Business Topics

MCN EXTRA: Pappalardo Says Conditions Are Ripe for M&A

By on

A few weeks before Olympic Steel acquired Berlin Metals and JSW Steel Group bought Acero Junction, Vince Pappalardo said the environment was good for metals merger and acquisition activity. Pappalardo is managing director of Brown Gibbons Lang & Company – an investment bank in Chicago. 

“Valuations are up across the board,” Pappalardo said at the Platts Steel Markets North America Conference in Chicago last month. In the middle market, $50-$250 million, the multiples on those deals are all up, above where they were nine months or a year ago. The market is saying to do something. The lower tax rates have helped to drive investment through acquisition, rather than the build strategy.”

Pappalardo said such a strategy is not just good for the company, but the industry. While the production industry was almost forced into consolidation into the early 2000s due to the rash of bankruptcies, the byproduct of those moves was increased sales power over companies on both sides of the supply chain. Scrap dealers and service centers have not enjoyed the same degree of consolidation, and thus have ceded leverage to the mills.

The service center is particularly fragmented, he said, noting that the Top 5 companies represent less than 10 percent of the industry. Most general industries have a 20-30 percent player leading the market. “There’s still a lot of consolidation that needs to happen in the industry,” he said.

Beyond leverage, an M&A strategy is supported by limited organic growth opportunities, the ability to diversify a portfolio to deliver a smoother cash flow and the chance to enter new end markets. 

Not all factors are working in favor of deals, he conceded. The swirling changes in the regulatory environment and ongoing trade issues adds some uncertainty to the market. Also, buyers are a little more particular about what they acquire. 

“The buyer universe is more narrow per transaction, but they’re willing to pay,” he said.  

Egge: Costs, Not Imports, are Key to Better Performance

Explaining that imports aren’t really a significant problem is not always a popular line of thought at a North American steel conference. But Russell Egge, principal of Egge and Alexander Associates, did just that at the Platts event last month.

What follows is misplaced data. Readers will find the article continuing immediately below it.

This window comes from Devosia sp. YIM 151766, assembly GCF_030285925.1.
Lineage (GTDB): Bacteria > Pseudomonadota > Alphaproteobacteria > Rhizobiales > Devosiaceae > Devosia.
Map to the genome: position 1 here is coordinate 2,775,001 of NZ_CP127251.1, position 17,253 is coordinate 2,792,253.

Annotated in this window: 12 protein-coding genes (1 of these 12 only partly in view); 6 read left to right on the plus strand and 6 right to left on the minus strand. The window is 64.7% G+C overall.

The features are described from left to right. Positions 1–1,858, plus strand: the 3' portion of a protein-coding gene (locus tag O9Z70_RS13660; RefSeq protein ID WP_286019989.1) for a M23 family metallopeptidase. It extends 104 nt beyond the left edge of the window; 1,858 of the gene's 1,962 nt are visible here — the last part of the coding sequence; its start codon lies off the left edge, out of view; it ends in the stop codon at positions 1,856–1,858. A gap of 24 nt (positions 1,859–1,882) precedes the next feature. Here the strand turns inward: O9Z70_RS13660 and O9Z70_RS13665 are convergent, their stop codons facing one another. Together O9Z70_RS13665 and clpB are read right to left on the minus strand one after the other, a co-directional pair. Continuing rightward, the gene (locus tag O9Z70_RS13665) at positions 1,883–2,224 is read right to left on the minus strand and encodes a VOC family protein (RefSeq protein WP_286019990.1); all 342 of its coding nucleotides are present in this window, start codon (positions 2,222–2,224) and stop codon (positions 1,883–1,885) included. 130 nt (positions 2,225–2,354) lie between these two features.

“We need the steel industry needs to move beyond talking about imports. Yes, there are unfairly traded imports. Yes, there are mechanism in place to deal with those. We don’t believe imports are the real reason the industry is facing challenges today.”
Egge said the production industry continues to focus on issues such as unfairly traded imports, overcapacity and demand levels that are external to the industry. “None of these are actionable by any individual steel company.”

Where the individual steel company can gain an advantage is in its costs. And that’s where the major problem rests, he says. In the current environment, there simply isn’t enough of a gap between the high-cost and low-cost producers. 

He said the cost curve has flattened out, reaching a level that hasn’t been seen in the industry in 60 years. Thus, even if there’s a sudden bump in demand, or if supply is limited, it doesn’t move the needle much on profitability. 

“That’s why we’ve said publicly we don’t think 232 will have a significant effect. More people can make more tons, more people can be employed, and that’s great. But at the end of the day, on an operating basis, we don’t see the industry is going to significantly improve its financial performance,” he said. 

Current News